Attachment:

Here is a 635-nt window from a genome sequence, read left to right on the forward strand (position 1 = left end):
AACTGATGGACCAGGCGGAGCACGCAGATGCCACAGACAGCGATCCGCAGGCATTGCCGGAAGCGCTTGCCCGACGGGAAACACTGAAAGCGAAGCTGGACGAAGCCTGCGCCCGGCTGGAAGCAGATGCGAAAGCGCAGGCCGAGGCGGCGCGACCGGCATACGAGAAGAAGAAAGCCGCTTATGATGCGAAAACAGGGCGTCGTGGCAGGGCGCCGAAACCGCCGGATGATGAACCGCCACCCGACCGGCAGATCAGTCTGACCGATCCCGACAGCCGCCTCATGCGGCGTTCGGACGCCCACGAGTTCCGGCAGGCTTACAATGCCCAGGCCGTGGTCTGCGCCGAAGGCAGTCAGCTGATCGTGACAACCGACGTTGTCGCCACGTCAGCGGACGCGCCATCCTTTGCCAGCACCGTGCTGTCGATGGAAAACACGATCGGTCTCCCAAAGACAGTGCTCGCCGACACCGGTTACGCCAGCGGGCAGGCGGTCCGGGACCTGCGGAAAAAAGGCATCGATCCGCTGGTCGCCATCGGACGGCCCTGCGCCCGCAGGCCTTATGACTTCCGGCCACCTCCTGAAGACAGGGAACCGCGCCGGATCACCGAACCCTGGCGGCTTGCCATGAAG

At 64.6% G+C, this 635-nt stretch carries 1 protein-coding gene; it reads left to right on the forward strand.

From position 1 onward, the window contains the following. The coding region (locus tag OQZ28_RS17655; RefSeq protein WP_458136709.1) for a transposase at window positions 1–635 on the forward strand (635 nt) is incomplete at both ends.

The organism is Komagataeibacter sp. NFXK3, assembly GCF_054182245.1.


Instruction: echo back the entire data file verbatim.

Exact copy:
Here is a 635-nt window from a genome sequence, read left to right on the forward strand (position 1 = left end):
AACTGATGGACCAGGCGGAGCACGCAGATGCCACAGACAGCGATCCGCAGGCATTGCCGGAAGCGCTTGCCCGACGGGAAACACTGAAAGCGAAGCTGGACGAAGCCTGCGCCCGGCTGGAAGCAGATGCGAAAGCGCAGGCCGAGGCGGCGCGACCGGCATACGAGAAGAAGAAAGCCGCTTATGATGCGAAAACAGGGCGTCGTGGCAGGGCGCCGAAACCGCCGGATGATGAACCGCCACCCGACCGGCAGATCAGTCTGACCGATCCCGACAGCCGCCTCATGCGGCGTTCGGACGCCCACGAGTTCCGGCAGGCTTACAATGCCCAGGCCGTGGTCTGCGCCGAAGGCAGTCAGCTGATCGTGACAACCGACGTTGTCGCCACGTCAGCGGACGCGCCATCCTTTGCCAGCACCGTGCTGTCGATGGAAAACACGATCGGTCTCCCAAAGACAGTGCTCGCCGACACCGGTTACGCCAGCGGGCAGGCGGTCCGGGACCTGCGGAAAAAAGGCATCGATCCGCTGGTCGCCATCGGACGGCCCTGCGCCCGCAGGCCTTATGACTTCCGGCCACCTCCTGAAGACAGGGAACCGCGCCGGATCACCGAACCCTGGCGGCTTGCCATGAAG

At 64.6% G+C, this 635-nt stretch carries 1 protein-coding gene; it reads left to right on the forward strand.

From position 1 onward, the window contains the following. The coding region (locus tag OQZ28_RS17655; RefSeq protein WP_458136709.1) for a transposase at window positions 1–635 on the forward strand (635 nt) is incomplete at both ends.

The organism is Komagataeibacter sp. NFXK3, assembly GCF_054182245.1.